You’re holding a camera, squinting at the screen on the back as you try to compose the perfect shot.
You can’t quite seem to get the angle right, and the glare on the screen makes it difficult to see the details clearly. It’s frustrating, to say the least.
Enter the viewfinder.
This simple but powerful tool has been a staple of photography for generations, allowing photographers to frame their shots with precision and accuracy. But what exactly is a viewfinder, and how does it work?
In this article, we’ll explore the ins and outs of viewfinders in photography, from the basic mechanics to the different types available and how to use them effectively.
Whether you’re a seasoned pro or just starting out, understanding the power of the viewfinder can take your photography to the next level. So let’s dive in and see what this simple yet powerful tool can do.
Table of Contents
What is a Viewfinder?
The viewfinder quite simply helps you find the view that the picture should be of. Only if it does that, can it be called a Viewfinder. Because it helps you find the view of an image.
Did you know that there are several ways of framing a shot with your camera? Look more closely, and you will see that there are 2 main camera viewfinder technologies.
The first is optical viewfinder technology – this has been around since the early days of photography, while most cameras that have emerged today use an electronic viewfinder. Both of these technologies have advantages and disadvantages.
But before we go on, let’s talk about how it started first.
How is a Viewfinder Used in Photography?
By providing a clear and focused view of the subject, a viewfinder allows photographers to make informed decisions about composition, depth of field, and other important elements of the shot.
Whether you’re using a traditional optical viewfinder or a more modern electronic viewfinder, mastering this tool is key to capturing great photos.
How to Use the Viewfinder Like a Pro
While using a viewfinder may seem straightforward, there are some techniques and tricks that can help you get the most out of this essential photography tool.
1. Grid Lines
One important aspect is learning to use the grid lines or other focusing aids available in your viewfinder to ensure that your shots are properly composed and balanced.
2. Adjust Focus
Additionally, understanding how to adjust the diopter or focus of your viewfinder can help you achieve sharper and clearer images.
Here’s how to do it:
- Start by placing your camera on a stable surface or tripod.
- Look through the viewfinder and locate the small wheel or lever near the eyepiece. This is the diopter adjustment knob.
- Adjust the knob until the image you see in the viewfinder appears sharp and clear. If you wear glasses, make sure to adjust the diopter with your glasses on.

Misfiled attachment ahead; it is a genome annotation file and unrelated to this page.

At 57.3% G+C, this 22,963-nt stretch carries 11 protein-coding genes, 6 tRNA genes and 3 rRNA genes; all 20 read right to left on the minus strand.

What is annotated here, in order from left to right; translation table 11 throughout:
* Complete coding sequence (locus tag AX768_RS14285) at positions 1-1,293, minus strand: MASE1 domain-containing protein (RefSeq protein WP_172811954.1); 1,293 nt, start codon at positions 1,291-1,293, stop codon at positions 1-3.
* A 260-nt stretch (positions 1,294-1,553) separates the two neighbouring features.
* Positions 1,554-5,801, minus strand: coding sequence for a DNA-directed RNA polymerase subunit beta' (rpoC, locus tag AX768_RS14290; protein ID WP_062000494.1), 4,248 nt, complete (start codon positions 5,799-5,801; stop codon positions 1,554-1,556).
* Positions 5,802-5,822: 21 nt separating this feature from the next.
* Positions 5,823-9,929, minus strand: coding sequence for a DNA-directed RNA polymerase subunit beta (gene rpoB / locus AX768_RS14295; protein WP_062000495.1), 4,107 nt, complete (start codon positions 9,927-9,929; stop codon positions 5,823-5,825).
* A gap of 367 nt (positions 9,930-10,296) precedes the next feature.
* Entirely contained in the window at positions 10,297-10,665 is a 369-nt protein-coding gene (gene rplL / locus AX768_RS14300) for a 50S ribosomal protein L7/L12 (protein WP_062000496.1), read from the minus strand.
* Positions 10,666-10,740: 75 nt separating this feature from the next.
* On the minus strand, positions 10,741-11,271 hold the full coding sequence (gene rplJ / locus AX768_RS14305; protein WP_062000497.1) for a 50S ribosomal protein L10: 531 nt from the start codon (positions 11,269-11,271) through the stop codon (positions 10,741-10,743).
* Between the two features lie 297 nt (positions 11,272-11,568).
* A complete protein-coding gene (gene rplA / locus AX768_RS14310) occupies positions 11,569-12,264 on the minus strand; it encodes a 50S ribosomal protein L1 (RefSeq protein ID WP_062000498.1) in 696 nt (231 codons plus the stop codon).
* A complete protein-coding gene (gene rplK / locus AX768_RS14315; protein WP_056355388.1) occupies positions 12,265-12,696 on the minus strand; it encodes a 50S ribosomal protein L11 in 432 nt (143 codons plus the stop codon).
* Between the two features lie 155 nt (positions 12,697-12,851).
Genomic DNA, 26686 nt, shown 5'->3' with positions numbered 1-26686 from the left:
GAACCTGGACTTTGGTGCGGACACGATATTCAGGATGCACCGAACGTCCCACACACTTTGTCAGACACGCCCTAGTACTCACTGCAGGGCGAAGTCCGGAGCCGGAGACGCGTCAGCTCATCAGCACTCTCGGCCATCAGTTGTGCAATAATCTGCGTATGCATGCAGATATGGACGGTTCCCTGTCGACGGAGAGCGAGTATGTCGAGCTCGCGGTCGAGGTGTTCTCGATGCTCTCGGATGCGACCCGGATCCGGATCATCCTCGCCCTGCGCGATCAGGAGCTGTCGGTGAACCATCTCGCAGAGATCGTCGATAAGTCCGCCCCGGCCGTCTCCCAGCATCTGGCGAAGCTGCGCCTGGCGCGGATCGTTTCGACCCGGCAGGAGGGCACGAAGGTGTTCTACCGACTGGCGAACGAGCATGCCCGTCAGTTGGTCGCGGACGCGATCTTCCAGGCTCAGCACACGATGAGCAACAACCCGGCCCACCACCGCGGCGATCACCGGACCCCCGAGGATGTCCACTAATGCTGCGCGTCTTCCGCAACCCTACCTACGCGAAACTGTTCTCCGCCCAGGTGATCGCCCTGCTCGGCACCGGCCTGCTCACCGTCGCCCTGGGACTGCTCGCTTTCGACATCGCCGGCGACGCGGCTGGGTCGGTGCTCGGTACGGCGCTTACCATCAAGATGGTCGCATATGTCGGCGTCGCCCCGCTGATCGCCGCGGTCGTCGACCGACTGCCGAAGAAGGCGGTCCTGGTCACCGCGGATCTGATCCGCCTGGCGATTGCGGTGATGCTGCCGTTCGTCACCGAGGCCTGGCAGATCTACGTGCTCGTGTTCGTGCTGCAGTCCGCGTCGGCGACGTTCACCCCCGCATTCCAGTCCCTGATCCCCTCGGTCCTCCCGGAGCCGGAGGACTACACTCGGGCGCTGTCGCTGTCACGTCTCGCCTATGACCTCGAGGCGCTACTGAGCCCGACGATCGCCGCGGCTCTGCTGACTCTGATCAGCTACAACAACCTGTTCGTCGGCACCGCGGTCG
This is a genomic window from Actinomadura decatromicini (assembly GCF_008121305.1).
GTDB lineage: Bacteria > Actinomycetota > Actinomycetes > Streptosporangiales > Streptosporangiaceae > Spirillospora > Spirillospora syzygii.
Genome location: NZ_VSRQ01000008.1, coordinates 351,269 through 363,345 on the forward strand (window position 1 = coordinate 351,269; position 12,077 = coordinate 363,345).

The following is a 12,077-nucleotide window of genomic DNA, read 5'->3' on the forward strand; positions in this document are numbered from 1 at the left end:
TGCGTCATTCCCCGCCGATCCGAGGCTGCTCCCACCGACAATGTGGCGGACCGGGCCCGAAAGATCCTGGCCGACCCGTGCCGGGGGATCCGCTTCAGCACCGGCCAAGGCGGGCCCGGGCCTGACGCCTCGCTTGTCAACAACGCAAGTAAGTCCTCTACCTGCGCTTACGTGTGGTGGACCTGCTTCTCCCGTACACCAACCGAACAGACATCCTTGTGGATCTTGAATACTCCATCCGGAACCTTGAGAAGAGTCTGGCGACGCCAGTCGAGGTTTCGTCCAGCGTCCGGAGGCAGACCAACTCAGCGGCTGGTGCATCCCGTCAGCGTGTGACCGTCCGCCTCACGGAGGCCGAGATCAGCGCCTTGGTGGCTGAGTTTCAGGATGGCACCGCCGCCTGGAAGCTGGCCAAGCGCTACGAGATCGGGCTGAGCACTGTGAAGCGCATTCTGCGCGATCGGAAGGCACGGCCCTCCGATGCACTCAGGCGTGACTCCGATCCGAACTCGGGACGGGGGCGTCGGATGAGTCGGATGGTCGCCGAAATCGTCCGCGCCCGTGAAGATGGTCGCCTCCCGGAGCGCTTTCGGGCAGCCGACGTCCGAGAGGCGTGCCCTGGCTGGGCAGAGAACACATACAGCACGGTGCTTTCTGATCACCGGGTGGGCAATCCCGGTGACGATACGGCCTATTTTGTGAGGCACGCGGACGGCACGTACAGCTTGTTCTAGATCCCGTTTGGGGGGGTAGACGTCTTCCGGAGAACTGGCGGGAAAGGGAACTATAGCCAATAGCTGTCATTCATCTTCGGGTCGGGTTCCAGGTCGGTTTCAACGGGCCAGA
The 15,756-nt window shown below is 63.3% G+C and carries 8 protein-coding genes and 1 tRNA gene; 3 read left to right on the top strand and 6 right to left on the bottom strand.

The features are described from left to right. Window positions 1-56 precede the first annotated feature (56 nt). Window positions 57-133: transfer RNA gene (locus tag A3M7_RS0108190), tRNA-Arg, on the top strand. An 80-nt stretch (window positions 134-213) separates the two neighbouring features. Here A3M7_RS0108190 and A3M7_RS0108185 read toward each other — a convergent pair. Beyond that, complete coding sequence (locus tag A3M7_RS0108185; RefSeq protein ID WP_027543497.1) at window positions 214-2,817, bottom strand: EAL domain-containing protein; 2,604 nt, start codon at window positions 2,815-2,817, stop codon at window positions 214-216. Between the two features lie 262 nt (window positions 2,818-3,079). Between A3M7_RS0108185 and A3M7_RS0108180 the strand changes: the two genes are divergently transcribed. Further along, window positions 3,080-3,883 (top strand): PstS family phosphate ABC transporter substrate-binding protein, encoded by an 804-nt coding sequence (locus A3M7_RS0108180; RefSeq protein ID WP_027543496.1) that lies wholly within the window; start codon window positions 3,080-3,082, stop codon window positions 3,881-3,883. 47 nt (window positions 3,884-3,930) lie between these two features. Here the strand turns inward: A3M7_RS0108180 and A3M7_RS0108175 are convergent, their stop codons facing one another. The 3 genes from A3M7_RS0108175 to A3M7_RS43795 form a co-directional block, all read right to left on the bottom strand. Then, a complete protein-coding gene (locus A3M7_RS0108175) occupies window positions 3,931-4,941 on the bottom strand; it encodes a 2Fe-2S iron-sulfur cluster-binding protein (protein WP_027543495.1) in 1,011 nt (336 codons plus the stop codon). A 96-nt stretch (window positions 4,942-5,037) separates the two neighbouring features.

- Once you’ve adjusted the diopter, double-check that your camera settings are correct, including your aperture, shutter speed, and ISO.
- Take a test shot and review it to ensure that the image is properly focused and composed.
3. Trust Instincts
Finally, learning to trust your instincts and use your viewfinder to capture decisive moments in your photography can take your skills to the next level. In this article, we’ll explore these and other tips and tricks for using a viewfinder like a pro.
Why is it Called a Viewfinder?
It is called the viewfinder because it shows the photographer the area/view that will be included in the photograph — it “finds” the “view” and shows it to you.
You will rarely find film cameras that are not equipped with a viewfinder by their manufacturer, like those repro cameras.
Digital cameras however have a viewfinder on the LCD display, there is also a provisional viewfinder that is found on the camera’s back.
This display is usually non-existent on big plate cameras. Those types of cameras are exclusively used with ground glass focusing/previewing.
Currently, the optical zoom viewfinder is the newest release and is now commonly used on modern cameras. You will usually find them on compact cameras with zoom lenses.
Behind the Viewfinder
In the 20th century, the waist-level viewfinders that were inside those box-shaped cameras were growing more common.
It was then followed by larger viewfinders that made “Through the Viewfinder” (TTV) photography more popular and appropriate in the late 1920 and 1930s.
Then there was the clear square type of viewfinder. They were quite popular during the mid-1960s, the viewfinder type can be easily found in TLRs and pseudo-TLRs.
Unfortunately, they became less popular in the 1960s and 1970s. The reason behind this was the sudden emergence of compact cameras and the 35mm SLRs.
Back in the day, people still felt weird with the sole idea of taking an image while looking through their new viewfinders. The idea itself was quite new and revolutionary.